A look at a minors reliever getting closer to impacting the big league club

He can easily fly under the radar despite a 6-foot-8 frame. As a reliever it is harder to get noticed. But fully healthy during the 2023 season, right-hander Keagan Gillies did get noticed with some impressive stats and a big strikeout percentage.

Now 26, the Orioles’ 15th-round draft pick out of Tulane in 2021 is rated as the club’s No. 30 prospect by Baseball America.

This after a season when he went a combined 5-1 with a 2.43 ERA for High-A Aberdeen and Double-A Bowie. Over 40 2/3 innings, he allowed just 19 hits with 14 walks and 61 strikeouts.

He posted an 0.81 WHIP, allowing a .137 batting average against, and fanned 13.5 batters per nine innings with a 39.8 K percentage.

That can get your attention.

Gillies dealt with some injuries late in his college career at Tulane, and also during the 2022 season. But last year was a breakout for him and now he’s got a shot to be a future O’s bullpen piece.

“Last year was a great starting point for me, being hurt for a year and a half coming into the draft, my main goal last year was to have a full season healthy,” Gillies told me recently during an interview at Twin Lakes Park. “I accomplished that and even more with the success and results. Just want to now build on that with a lot of things I did. Like working on a new grip for the splitter that me and Forrest (Herrmann, 2023 Double-A Bowie pitching coach) started last year. Probably going to be my key secondary pitch this year. And I got a bit bigger in the offseason, putting on some weight.”

He added significant weight to his big frame, gaining 20 pounds in the weight room, and is now around 270 at spring camp.

“Just was getting after it in the weight room,” Gillies said. “Getting after it, upper-body wise. My upper body has been a little skinny as someone could see in pictures over the years. Hopefully, this up ticks the velo a little bit more and keeps me healthy.”

Gillies was pitching at around 93, 94 mph with his fastball last season and adds a cutter, slider and that splitter to his repertoire.

He got off to an amazing start at Aberdeen in 2023, allowing just two hits in 16 2/3 innings for an ERA of 0.54 and 27 strikeouts.

At Double-A Bowie he posted a 3.75 ERA in 18 games with 10 walks and 34 strikeouts over 24 innings.

He said the splitter grip he has tweaked made the pitch a work in progress last year, but this year that could be very different.

“It could be a very big out pitch for me. Definitely a drop-off pitch for me. Trying to cut as much vertical break as I can off it from my fastball, which really plays well from my arm slot,” said Gillies.

He definitely has weapons to work with as Baseball America graded his fastball at 60 on the 20-80 scouting scale, and his slider and split got 55 grades. This could be a big year for him as he tries to work his way closer to Baltimore with a possible return to Bowie at the outset. Next December the club will have to decide whether he should get a 40-man roster spot to keep him out of the Rule 5 draft.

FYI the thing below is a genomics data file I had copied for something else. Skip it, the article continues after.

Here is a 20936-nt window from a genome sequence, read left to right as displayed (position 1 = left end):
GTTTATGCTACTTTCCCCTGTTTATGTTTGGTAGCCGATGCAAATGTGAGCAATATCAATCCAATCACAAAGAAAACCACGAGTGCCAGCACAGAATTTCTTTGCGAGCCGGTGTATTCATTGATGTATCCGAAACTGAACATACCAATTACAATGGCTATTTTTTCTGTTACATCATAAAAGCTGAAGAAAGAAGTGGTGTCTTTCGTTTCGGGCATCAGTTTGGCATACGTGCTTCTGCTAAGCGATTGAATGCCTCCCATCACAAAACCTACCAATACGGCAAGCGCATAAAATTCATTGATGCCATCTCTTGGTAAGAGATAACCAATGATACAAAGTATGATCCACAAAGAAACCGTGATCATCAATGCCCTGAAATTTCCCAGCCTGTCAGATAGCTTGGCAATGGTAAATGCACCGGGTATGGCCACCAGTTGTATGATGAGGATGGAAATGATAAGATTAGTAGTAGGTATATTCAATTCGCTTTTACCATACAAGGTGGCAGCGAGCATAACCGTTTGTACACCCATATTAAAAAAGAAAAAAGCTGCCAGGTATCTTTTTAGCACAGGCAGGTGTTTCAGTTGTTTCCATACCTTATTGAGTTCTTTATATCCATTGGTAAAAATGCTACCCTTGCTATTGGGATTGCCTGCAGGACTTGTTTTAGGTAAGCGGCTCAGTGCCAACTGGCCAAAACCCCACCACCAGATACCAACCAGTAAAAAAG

Gillies said he has learned a lot from various pitching coaches in the organization, and he seemed to really click with Herrmann last season.

“Everybody is working on something different. Working with Forrest was great last year, working on pitch design," Gillies said. "Throughout the year sometimes you can lose feel for a pitch at times. They are great at getting you back on target and back to your confidence and routine.”

In limited innings in 2022, Gillies had a 9.7 K rate per nine innings. Last season it was 14.6 with Aberdeen and 12.8 at Bowie. Over 62 career pro innings, he has walked 21 and fanned 84.

“Just dominance in the zone,” was important in generating such stats, he said. “Getting ahead of guys with the fastball and then coming with my secondary stuff, which plays very well when I’m ahead (in the count). Once you get behind, it’s harder at that Double-A level. They know you well from scouting reports. So, I tried to play to my strengths. My cutter was also pretty good last year, and the fastball at the top of the zone has been my bread and butter.”

Gillies said that in college he worked down in the zone often. O’s coaches showed him how he could elevate his fastball and have success, and he’s done it.

Now that he has pitched at Double-A with some success – 5 1/3 scoreless innings with 10 strikeouts to end his 2023 season with the Baysox – Gillies is dreaming big about this year and his future.

“The goal is to make it all the way up this year,” he said. “That is the ultimate goal. Wherever I start, I have to do my thing and dominate the zone, and everything else will play out.”

He added that being a player in the No. 1-ranked farm is big.

“It’s incredible. It is awesome coming in every day and having the best of the best around you. You get better off that, facing these highly talented hitters. That really prepares you going into the season," Gillies said. 

The passing of the long-time O's owner: On Saturday, Peter G. Angelos passed away at age 94. Roch Kubatko has more on the O's owner here, and I have a few personal reflections here as well. 

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